Latin America’s International Projection: Trends and Trajectories for 2012

Three crucial political trends are likely to characterise the global projection of Latin America in 2012 and the years to come: the rise of Brazil and its consequences for the region in global affairs; the mushrooming of regional projects supposedly aimed at promoting Latin American unity; and the summit exercises in which Latin America engages with its major international partners, the US, the EU, and China.

Brazil is the most powerful country in Latin America. It is not only an emerging economy but it is widely perceived as a rising political power in the global sphere as well.However its leadership credentials in Latin America and beyond are mixed and the impact of its rise upon the rest of the continent is not conclusive yet. In economic and military terms Brazil has all it takes to be a regional leader and a would-be global player. It has recently overtaken the UK as the world 6th largest economy and it is expanding its military capabilities at a sustained rate. Also, its successful social policies are now being exported to other countries in Latin America and Africa. Brazil is more and more active within international organisations. It leads the UN mission in Haiti, plays a key role in WTO negotiations, is bidding for a permanent seat in the UN Security Council, and sponsors the formation of new international aggregations such as the BRIC, IBSA (India, Brazil, South Africa) or UNASUR, the Union of South American Nations.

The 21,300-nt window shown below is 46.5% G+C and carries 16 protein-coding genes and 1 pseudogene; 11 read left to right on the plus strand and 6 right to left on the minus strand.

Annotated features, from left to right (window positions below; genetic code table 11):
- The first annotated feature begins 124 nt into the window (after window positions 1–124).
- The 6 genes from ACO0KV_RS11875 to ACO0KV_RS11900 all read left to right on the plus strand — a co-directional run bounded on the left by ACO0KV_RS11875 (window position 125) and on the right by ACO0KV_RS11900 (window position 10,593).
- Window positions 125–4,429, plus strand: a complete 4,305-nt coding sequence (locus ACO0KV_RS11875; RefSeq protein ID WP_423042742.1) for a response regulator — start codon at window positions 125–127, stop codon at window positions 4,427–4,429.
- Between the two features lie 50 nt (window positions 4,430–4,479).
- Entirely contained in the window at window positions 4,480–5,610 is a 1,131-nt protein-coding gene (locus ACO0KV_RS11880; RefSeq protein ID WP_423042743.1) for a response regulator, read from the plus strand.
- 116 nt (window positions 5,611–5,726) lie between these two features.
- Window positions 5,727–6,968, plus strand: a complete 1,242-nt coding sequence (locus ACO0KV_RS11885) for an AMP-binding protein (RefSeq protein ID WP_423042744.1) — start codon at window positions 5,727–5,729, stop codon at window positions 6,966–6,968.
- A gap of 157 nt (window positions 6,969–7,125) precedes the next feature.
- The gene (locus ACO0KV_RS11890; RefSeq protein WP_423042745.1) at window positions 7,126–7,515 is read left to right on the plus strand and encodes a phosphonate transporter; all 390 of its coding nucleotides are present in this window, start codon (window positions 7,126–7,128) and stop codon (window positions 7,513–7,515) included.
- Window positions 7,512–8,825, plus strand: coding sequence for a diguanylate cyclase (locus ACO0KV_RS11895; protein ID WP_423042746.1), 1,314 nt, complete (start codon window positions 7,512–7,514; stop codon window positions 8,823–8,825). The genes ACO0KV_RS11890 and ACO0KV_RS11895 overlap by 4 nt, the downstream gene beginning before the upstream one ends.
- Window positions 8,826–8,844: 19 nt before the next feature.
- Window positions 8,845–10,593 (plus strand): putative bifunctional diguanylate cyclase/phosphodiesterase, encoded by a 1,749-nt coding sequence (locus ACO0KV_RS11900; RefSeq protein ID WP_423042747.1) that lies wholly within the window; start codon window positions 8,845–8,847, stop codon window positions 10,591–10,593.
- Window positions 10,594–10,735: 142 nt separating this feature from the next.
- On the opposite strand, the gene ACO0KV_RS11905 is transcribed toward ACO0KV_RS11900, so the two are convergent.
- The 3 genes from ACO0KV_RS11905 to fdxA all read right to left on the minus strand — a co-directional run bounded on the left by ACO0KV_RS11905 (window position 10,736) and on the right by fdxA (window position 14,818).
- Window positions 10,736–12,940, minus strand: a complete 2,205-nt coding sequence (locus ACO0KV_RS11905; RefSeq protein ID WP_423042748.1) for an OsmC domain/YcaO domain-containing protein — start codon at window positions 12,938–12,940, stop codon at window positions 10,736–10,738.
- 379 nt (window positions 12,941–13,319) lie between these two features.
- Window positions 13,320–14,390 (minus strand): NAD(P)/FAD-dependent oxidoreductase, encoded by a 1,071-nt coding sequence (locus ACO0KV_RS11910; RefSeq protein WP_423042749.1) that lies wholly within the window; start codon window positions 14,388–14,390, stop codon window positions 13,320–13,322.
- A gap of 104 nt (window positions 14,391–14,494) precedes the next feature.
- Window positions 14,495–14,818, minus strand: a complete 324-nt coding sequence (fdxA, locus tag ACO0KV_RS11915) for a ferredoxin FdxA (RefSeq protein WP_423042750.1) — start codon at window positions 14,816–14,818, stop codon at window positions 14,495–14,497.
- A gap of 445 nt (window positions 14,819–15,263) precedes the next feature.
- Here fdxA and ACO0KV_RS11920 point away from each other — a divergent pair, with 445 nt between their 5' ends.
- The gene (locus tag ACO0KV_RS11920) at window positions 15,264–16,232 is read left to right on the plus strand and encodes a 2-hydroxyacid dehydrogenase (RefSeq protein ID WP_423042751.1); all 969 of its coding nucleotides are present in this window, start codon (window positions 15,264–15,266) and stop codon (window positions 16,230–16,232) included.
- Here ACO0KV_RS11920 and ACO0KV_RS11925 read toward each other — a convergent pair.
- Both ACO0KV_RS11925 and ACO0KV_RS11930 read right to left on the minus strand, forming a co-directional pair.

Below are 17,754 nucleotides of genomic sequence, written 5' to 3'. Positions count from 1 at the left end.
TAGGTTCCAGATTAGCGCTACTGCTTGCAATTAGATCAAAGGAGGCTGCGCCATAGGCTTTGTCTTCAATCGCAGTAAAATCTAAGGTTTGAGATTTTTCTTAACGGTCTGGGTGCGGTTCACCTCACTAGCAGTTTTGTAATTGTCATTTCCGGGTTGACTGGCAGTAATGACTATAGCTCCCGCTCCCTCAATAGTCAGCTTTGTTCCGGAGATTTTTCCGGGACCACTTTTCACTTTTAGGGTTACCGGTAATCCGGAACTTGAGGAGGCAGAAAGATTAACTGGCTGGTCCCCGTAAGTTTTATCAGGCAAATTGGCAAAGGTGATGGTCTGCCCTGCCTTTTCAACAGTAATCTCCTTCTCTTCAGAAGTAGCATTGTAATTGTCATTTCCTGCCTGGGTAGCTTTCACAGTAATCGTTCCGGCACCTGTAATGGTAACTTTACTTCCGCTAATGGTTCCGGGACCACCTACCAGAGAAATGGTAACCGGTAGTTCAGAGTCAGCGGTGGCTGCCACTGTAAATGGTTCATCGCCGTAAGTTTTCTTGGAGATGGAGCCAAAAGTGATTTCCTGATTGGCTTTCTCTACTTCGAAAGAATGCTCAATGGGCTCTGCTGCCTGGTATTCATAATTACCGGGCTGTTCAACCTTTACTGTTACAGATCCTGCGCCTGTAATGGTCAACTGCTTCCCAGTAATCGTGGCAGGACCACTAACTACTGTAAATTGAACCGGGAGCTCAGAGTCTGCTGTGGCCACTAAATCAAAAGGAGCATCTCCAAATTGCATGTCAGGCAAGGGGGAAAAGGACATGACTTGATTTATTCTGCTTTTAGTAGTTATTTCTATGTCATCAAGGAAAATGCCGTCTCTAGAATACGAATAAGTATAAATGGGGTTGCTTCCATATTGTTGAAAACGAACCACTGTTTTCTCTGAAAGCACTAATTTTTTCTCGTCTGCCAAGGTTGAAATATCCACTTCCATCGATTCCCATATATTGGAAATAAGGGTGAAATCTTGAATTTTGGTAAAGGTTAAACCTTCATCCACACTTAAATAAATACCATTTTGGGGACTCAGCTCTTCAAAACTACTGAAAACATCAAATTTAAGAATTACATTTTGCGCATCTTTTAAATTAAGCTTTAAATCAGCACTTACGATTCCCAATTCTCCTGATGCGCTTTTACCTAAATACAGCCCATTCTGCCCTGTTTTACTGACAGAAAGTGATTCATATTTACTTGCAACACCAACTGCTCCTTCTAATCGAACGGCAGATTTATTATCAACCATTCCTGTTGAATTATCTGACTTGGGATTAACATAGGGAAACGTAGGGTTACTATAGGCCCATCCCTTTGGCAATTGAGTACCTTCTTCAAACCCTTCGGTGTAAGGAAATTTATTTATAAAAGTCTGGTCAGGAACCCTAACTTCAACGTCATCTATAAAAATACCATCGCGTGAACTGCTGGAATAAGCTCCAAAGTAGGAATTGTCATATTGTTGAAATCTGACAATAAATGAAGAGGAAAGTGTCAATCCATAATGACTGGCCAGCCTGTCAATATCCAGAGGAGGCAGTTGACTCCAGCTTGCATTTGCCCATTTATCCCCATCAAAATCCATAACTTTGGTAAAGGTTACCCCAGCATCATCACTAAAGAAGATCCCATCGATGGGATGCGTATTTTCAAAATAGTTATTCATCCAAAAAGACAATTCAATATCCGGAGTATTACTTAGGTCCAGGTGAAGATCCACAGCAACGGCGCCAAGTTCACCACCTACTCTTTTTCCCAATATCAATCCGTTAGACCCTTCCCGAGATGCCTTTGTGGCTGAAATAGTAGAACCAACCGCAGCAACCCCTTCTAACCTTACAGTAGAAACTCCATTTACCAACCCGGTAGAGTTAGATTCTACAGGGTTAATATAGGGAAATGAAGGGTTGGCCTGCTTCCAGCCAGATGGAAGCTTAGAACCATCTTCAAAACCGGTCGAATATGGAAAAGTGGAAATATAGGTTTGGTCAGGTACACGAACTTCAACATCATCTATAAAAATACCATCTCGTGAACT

Yet some caveats affect Brazil’s power status. A coin has two sides and the other side of leadership is followership. Brazil has been struggling to drive the agenda in Latin America and secure other Latin American countries’ support for its own visions and leading role. In the words of Andres Malamud, Brazil risks becoming ‘a leader without followers’. However things may change rapidly. With rising economic and political weight, Brazil will have more and more to offer in terms of incentives or penalties to its interlocutors. A different question is whether or not Brazil is in fact willing and ready to take up a leading role in Latin America. So far Brasilia has not been keen to pay the cost, either political or economic, associated with leadership and has favoured a consensual management style often avoiding taking sides or even a position. With power comes responsibility, but Brazil appears reluctant to tie up its hands in the region, possibly to the detriment of its increasingly global interests and positioning. Regionally, Latin American countries have proven themselves to be reluctant followers and Brazil has behaved as a reluctant leader.